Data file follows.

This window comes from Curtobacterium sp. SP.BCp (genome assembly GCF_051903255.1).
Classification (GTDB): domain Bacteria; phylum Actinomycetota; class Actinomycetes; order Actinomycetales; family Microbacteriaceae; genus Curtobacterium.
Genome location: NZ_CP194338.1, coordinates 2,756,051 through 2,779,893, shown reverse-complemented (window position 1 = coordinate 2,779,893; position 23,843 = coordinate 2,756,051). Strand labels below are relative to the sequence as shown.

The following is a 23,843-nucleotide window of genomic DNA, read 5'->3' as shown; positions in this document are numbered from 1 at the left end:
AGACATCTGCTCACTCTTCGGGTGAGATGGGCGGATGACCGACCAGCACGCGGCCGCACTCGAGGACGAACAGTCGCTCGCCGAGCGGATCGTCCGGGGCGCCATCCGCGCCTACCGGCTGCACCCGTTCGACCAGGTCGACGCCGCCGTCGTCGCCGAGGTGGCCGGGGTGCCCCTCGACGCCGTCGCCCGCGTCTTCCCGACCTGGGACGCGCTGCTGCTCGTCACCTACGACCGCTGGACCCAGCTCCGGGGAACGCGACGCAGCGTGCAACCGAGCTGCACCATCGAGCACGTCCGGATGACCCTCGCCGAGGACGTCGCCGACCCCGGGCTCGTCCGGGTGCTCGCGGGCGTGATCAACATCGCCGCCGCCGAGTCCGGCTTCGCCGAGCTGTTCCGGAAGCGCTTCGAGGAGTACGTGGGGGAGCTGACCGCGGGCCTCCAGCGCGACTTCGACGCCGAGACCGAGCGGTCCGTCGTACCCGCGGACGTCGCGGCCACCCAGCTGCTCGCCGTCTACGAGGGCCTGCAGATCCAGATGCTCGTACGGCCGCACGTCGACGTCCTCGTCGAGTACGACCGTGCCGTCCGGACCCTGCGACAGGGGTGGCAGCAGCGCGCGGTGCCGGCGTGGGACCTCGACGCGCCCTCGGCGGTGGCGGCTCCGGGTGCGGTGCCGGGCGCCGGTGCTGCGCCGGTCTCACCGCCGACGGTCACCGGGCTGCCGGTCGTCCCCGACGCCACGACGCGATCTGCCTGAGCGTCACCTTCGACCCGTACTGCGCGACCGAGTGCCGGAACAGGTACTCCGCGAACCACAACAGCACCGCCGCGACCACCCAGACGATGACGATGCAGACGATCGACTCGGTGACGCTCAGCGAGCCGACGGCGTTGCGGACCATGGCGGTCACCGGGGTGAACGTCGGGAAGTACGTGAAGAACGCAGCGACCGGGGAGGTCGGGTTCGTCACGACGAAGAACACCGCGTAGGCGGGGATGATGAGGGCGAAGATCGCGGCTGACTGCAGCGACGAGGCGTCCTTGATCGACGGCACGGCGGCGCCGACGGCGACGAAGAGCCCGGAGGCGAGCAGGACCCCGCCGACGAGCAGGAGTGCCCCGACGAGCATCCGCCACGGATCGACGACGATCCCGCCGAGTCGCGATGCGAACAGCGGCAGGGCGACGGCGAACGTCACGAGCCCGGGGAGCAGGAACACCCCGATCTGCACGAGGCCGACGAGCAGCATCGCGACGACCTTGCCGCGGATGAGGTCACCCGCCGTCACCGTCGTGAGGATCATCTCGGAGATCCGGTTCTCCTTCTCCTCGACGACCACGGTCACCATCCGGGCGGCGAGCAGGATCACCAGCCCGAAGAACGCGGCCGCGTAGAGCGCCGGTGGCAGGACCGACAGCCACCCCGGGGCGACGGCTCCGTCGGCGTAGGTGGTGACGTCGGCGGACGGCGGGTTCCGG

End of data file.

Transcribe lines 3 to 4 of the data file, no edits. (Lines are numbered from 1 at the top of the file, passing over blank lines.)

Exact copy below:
Genome location: NZ_CP194338.1, coordinates 2,756,051 through 2,779,893, shown reverse-complemented (window position 1 = coordinate 2,779,893; position 23,843 = coordinate 2,756,051). Strand labels below are relative to the sequence as shown.

The following is a 23,843-nucleotide window of genomic DNA, read 5'->3' as shown; positions in this document are numbered from 1 at the left end: